Let us try an example to learn how to access the sub-form recordset from the main form and update records.

  1. Import the following two Tables from the Northwind.accdb (or Northwind.mdb) database:
    • Orders
    • Order Details

    Add a New Field for Testing.

  2. Open the Order Details Table in design view.

  3. Add a new field: SaleValue with Data Type Number and Field Size Double.
  4. Save the Order Details Table with the new field
  5. Design the Main form for Orders Table in column format.

    If you have used the Form Wizard and created a Split Form then delete the Datasheet sub-form or table (Access2007). Display the Property Sheet of the Form, find the Default View property, change the Split Form value to Single Form.

    Create a Sub-Form.

  6. Design a Datasheet Sub-Form for Order Details Table.
  7. Expand the Footer of the Sub-Form and create a Text box there.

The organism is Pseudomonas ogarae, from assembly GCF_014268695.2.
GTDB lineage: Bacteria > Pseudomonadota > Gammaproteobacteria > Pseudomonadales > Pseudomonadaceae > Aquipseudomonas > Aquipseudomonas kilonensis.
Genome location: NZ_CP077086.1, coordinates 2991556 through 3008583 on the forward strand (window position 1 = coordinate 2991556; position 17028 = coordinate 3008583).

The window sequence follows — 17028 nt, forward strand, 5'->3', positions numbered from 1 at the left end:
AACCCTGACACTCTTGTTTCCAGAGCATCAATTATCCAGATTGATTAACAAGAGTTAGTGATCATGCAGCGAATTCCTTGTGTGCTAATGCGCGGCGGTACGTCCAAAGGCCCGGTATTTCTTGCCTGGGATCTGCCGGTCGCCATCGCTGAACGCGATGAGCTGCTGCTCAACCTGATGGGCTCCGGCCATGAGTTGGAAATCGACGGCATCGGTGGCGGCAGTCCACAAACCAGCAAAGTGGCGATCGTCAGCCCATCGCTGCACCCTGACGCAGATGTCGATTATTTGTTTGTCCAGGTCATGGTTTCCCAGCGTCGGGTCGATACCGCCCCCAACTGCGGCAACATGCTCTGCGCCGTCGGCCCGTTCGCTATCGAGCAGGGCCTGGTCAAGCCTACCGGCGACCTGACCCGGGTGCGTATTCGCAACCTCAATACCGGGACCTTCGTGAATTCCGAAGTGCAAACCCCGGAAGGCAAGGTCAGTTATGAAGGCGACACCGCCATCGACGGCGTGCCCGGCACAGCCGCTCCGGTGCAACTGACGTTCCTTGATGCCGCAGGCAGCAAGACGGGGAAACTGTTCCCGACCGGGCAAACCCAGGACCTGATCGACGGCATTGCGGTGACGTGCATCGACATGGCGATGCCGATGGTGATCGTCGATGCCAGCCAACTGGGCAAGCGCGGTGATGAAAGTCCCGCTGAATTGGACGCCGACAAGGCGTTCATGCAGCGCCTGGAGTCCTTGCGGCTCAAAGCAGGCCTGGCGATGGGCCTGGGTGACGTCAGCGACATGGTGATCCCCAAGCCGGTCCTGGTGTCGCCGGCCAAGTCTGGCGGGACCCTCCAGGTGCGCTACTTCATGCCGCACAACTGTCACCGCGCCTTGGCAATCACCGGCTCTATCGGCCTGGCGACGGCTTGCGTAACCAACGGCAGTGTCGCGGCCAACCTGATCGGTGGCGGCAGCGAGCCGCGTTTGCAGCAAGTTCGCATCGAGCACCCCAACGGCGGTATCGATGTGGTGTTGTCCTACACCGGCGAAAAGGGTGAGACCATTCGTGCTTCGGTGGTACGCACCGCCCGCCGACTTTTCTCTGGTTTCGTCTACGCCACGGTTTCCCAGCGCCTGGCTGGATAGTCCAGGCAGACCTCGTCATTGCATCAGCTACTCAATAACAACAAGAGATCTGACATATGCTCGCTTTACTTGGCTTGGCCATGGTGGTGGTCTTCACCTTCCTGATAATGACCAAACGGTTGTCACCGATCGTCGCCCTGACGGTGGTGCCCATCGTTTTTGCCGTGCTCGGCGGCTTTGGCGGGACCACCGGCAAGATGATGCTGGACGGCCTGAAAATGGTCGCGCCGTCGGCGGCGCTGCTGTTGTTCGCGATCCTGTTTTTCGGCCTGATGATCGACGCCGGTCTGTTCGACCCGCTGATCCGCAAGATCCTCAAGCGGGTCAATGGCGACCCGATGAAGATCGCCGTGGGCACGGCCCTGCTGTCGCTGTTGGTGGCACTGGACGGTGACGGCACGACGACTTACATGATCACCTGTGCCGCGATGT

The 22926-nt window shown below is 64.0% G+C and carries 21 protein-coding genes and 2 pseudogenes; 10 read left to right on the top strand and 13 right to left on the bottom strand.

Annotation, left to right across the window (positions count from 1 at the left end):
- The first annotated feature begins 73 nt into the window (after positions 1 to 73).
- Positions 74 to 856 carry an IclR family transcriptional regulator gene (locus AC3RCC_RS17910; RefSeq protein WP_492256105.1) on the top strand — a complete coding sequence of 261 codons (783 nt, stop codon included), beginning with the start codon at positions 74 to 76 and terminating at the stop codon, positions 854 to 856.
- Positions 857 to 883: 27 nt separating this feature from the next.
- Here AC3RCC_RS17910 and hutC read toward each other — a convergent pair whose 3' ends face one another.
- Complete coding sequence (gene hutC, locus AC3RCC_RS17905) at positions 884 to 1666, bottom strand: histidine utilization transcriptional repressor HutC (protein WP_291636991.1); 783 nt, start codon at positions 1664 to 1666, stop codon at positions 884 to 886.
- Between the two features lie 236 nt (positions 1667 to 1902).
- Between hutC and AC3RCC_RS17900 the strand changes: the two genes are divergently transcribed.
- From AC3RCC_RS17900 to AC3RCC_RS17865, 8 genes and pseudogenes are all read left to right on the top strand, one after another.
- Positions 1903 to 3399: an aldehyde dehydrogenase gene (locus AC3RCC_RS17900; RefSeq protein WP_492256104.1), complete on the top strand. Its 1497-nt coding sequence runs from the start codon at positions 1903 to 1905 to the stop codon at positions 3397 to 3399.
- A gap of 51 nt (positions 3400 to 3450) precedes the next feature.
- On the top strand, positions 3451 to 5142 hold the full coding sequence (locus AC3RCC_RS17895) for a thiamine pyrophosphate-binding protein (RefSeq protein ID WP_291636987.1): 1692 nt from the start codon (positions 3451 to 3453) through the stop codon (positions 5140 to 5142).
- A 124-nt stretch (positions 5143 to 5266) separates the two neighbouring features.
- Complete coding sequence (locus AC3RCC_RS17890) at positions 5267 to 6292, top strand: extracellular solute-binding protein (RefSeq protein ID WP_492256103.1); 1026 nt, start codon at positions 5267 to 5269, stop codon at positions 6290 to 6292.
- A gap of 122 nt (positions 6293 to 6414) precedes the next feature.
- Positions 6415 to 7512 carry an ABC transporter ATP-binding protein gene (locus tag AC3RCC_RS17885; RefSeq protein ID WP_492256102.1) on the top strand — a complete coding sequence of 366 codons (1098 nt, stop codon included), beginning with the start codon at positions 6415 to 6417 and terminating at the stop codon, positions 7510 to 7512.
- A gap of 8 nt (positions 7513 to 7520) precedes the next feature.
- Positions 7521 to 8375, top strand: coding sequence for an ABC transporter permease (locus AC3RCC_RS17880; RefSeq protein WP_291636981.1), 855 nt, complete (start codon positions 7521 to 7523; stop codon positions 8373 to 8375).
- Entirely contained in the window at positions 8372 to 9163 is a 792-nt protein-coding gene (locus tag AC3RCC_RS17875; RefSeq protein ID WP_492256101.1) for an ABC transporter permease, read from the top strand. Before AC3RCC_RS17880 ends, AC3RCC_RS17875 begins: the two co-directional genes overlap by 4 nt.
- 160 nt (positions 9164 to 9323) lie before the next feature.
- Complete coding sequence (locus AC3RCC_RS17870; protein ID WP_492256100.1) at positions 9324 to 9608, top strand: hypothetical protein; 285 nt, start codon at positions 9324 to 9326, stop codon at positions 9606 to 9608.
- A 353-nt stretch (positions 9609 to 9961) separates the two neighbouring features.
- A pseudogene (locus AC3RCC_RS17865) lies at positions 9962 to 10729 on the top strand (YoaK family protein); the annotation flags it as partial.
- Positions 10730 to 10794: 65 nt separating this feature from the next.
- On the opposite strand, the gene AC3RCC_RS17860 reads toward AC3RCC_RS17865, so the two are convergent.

8. Change the Name Property value to TotSale.
  9. Write the expression =Sum([SaleValue]) in the Control Source property.
  10. Save and close the Form with the name: Order Details.
  11. Insert the Order Details sub-form in the Detail Section of the Orders Form below the Orders Form controls. See the image given below:

    Sub-Form Link with Main form.

  12. While the Sub-Form is still in selected state display it's Property Sheet (F4).
  13. Change the Link Master Field Property Value to Order ID.
  14. Change the Link Child Field Property Value to Order ID.
  15. Add a Command Button above the sub-form as shown on the design above.
  16. Display the Property Sheet of the Command Button (F4 or Alt+Enter.
  17. Change the Name property value to cmdUpdate
  18. Select the On Click Event property and select [EventProcedure] from the drop-down list.
  19. Click on the Build (. . .) Button at the right end of the property to open the VBA Module of the Form.
  20. Copy and Paste the following VBA Code into the VBA Module overwriting the skeleton lines of the Sub-Routine there.

    Sub-form Module Code.

    Private Sub cmdUpdate_Click()
    Dim rst As dao.Recordset
    Dim m_UnitPrice As Double
    Dim m_Discount As Double
    Dim m_Quantity As Long
    Dim m_SaleValue As Double
    'Address the recordset on the Sub-Form [Order Details]
    Set rst = [Order Details].Form.RecordsetClone